The Station - Porsche 911's new meaning, a bot rolls into a crime scene and the bright side of a tiny Detroit auto show

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By Kirsten Korosec

Sunday, September 18, 2022

Welcome back to The Station, your central hub for all past, present and future means of moving people and packages from Point A to Point B. 

Another week, another reminder about a discount for Disrupt. I’ll keep it short.

If you want to attend TechCrunch Disrupt in San Francisco (and please reach out if you do) go to this link and type in the code STATION to get 15% off passes, excluding online and expo tickets.


Moving on to the Detroit Auto Show. Wow, it was small this year. Like really small. Matt Burns, a veteran TechCrunch reporter and editor, was on the ground and had an interesting silver lining observation — at least for startups. The lack of OEM presence was actually great news for startups, he reports.

The startups used to be relegated to the literal basement. Now they are taking center stage — or at least are stage adjacent. Of course, the lack of high-profile reveals from the traditional OEMs could mean less attention for everyone, including startups.

Oh, one other notable person showed up at the show. President Joe Biden was there and announced the approval of the first $900 million in funding to build electric vehicle charging stations in 35 states as part of the $1 trillion infrastructure bill.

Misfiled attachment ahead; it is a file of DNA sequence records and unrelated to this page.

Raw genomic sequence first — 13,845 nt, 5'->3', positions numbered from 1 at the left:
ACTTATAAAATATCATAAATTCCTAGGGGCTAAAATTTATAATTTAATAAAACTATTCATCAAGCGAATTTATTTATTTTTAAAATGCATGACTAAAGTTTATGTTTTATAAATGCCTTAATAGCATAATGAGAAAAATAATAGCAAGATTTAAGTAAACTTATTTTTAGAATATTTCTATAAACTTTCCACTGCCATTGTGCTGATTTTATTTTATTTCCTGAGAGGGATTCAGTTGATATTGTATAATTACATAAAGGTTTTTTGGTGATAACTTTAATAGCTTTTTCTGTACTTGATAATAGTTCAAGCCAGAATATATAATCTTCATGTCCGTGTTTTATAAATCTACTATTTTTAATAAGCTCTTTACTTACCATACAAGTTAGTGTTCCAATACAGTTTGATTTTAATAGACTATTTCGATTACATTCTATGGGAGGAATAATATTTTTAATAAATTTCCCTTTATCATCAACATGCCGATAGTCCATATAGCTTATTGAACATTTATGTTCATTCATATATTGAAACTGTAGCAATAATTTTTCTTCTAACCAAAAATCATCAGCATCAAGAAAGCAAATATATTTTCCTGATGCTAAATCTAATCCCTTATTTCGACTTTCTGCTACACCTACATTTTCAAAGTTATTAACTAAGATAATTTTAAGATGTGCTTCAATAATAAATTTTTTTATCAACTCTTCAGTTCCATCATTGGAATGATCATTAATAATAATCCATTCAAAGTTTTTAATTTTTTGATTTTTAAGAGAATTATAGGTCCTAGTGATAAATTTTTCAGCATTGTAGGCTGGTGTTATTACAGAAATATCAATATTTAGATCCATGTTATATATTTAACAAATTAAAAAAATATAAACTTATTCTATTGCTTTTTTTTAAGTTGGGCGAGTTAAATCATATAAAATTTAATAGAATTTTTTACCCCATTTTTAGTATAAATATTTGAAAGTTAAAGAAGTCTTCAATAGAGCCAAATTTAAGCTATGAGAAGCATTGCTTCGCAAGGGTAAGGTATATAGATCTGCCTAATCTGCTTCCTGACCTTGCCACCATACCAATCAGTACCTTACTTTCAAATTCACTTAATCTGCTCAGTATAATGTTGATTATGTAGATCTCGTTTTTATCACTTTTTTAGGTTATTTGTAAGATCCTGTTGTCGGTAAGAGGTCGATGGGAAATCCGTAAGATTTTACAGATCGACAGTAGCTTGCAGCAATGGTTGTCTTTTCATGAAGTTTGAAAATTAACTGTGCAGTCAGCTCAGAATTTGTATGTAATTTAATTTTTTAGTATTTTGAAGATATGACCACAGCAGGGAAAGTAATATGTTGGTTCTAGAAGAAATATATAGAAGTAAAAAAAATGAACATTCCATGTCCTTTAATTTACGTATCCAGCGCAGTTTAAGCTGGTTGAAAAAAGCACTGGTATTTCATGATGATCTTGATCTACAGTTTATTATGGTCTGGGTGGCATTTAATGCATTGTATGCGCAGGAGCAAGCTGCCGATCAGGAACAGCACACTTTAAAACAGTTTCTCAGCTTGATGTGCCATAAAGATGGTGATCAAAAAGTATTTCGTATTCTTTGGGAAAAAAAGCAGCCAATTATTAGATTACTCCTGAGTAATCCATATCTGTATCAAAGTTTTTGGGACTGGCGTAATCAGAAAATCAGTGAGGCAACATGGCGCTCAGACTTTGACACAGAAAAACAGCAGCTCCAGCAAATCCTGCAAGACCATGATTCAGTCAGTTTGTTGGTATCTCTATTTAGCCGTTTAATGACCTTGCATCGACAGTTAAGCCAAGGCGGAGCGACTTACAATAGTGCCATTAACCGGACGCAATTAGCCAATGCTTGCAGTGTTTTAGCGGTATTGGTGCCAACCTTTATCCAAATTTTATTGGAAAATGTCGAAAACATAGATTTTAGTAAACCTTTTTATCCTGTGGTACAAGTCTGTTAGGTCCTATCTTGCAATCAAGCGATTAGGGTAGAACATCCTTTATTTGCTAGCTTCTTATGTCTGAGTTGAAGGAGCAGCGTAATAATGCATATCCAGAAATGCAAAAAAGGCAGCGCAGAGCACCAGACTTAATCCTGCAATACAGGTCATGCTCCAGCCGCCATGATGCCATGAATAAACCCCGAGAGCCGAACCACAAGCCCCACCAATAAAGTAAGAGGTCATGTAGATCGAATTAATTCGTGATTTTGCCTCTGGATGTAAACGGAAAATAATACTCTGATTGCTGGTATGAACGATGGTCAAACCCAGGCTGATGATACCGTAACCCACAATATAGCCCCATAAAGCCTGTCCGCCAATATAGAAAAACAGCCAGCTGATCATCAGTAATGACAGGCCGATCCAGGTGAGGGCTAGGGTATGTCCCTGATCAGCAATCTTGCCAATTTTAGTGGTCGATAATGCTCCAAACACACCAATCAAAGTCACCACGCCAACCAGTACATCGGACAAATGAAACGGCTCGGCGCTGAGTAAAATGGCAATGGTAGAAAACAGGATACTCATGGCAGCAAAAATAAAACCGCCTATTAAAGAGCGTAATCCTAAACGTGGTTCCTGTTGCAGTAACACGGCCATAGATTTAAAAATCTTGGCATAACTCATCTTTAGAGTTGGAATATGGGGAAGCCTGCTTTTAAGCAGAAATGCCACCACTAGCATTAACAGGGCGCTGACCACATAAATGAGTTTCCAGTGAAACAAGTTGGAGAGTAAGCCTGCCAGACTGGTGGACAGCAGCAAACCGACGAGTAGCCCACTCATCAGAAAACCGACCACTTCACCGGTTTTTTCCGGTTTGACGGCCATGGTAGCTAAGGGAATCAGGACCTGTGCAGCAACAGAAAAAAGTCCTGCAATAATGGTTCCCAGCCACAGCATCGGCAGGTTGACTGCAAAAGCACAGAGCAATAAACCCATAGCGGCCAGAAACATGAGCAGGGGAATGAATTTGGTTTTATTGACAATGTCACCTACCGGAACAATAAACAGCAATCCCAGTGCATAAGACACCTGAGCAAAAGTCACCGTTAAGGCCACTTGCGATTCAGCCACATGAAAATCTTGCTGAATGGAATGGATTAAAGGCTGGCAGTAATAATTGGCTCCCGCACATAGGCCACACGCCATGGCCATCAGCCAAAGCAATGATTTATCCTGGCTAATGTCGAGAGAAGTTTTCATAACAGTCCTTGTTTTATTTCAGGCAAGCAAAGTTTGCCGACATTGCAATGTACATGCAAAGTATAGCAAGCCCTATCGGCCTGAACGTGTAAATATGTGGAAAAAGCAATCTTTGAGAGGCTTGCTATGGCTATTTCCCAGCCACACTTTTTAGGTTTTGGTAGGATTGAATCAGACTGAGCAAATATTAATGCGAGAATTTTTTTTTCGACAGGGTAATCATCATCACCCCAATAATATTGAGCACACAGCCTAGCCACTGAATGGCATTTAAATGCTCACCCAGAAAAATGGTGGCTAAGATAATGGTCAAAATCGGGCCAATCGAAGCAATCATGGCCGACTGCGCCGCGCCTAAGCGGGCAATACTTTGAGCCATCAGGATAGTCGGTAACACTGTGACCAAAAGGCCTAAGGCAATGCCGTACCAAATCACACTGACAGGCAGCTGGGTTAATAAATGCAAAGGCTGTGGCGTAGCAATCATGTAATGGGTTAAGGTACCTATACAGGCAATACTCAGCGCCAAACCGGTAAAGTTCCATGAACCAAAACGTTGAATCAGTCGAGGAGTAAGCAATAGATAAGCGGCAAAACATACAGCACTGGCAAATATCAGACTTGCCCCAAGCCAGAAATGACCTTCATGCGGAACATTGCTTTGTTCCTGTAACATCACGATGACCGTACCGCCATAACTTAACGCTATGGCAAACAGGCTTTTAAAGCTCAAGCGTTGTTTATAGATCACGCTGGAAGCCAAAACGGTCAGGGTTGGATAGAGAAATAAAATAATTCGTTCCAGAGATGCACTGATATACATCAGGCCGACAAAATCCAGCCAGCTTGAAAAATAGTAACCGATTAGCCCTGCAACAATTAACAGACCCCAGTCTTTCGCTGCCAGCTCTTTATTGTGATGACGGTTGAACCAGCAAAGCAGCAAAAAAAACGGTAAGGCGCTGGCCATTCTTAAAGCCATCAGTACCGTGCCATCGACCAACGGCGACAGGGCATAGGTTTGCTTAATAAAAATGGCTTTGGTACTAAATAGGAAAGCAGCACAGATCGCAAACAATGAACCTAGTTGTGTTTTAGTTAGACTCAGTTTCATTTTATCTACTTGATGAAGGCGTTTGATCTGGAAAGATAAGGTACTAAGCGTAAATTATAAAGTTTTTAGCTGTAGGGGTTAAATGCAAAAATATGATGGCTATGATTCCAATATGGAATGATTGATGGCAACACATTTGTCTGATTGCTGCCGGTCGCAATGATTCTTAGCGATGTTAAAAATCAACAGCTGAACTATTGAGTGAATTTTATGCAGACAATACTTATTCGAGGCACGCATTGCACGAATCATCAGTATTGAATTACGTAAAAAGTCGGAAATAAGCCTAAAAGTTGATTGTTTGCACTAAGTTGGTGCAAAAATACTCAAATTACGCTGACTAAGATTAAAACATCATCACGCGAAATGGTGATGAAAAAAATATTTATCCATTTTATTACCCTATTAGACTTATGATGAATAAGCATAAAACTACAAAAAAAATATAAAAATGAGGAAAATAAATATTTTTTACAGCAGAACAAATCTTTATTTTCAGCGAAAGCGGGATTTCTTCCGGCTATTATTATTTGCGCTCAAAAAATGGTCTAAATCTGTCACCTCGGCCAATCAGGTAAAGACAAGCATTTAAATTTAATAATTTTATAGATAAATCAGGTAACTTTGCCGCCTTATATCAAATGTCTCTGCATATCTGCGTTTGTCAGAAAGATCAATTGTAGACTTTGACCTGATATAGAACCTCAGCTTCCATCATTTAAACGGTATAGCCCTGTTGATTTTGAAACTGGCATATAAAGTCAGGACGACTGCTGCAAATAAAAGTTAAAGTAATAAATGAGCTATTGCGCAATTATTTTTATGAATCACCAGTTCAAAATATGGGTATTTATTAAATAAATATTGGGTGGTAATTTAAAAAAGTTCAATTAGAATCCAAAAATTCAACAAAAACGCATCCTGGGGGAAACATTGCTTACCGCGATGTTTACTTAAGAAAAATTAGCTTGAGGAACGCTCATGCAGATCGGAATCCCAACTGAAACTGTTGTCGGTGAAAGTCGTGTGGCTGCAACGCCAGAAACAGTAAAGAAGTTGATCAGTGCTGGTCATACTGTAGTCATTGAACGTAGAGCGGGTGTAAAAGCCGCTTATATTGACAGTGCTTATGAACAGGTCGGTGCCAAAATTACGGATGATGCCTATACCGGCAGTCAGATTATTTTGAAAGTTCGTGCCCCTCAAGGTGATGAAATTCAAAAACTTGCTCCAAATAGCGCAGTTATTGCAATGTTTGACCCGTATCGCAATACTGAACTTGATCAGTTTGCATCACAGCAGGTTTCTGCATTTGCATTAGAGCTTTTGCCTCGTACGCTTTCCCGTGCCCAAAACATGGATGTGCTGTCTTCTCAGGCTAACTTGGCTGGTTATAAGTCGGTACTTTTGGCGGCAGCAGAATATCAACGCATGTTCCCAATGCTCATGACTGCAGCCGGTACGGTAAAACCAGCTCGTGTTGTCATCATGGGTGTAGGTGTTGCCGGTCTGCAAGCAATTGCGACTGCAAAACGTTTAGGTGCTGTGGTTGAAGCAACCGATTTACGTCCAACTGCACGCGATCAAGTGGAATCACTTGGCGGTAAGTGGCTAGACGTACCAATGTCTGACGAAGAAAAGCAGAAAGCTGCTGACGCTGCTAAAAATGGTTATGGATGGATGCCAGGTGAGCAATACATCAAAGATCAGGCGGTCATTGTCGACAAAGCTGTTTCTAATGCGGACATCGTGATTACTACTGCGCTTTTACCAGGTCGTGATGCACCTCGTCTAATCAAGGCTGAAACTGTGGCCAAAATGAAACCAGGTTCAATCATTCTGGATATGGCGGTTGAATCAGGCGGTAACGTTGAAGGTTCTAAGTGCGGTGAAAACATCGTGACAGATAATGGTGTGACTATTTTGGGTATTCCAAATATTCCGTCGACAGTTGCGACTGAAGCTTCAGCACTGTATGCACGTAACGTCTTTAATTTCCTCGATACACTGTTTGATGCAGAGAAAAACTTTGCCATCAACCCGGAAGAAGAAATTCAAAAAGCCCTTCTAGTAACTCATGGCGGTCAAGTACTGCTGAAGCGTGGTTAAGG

Onward.

You can always email me at kirsten.korosec@techcrunch.com to share thoughts, criticisms, opinions, or tips. You also can send a direct message to @kirstenkorosec

Micromobbin'

the station scooter1a

This week our homies over at Micromobility Industries hosted yet another micromobility-focused event in San Francisco, and TC's very own Haje Jan Kamps rolled up to check out the goods. 

Some standouts from the event: 

Apollo presented the Apollo Pro, a $3,500 sturdy beast that is claiming to be the 'Cybertruck of scooters.' 

Brooklyn-based Beyond launched its 'Cargo One' e-scooter for delivery workers.

Escend launched its electric rollerblades, which seem equal parts fun and equal parts terrifying. 

Faction displayed its latest mini driverless fleet vehicle

Hunter Boards presented its lightweight electric skateboard

Tortoise was rocking around with its vending machine on wheels.  

Micromobility Industries launched RideReview.io to create a one-stop-shop for micromobility vehicle reviews, commentary and test rides.

Unagi had some good and bad news to share. Let's start with the bad. The much-hyped Unagi Eleven, which was designed with some insanely smart features, is being sunsetted as it was just too expensive to make it work as a subscription service. 

However, Unagi debuted its new Model One Voyager, which will be available in December, and appears to be a jumped up version of its original Model One scooter. The company is also expanding its subscription geographically. 

Veo revealed the Apollo Class II e-bike which is designed to handle two passengers and will launch in select markets in 2023. 

Wau Bike showed off its e-bike with 100 miles of range. 


In other news …

Cake is making a push into the UK with a pop-up store in London.

Fluctuo published a state of shared mobility in Europe study, and here are some of the findings: 

• There are over 380,000 shared vehicles in the 22 cities monitored.

• Scooters represent 51% of all vehicles, docked bikes 20%, free-floating bikes 13%, mopeds 8%, and cars 8%.

• Shared mobility ridership is up 49% from last year's levels.

• Fleet sizes have increased by 40% since June 2021.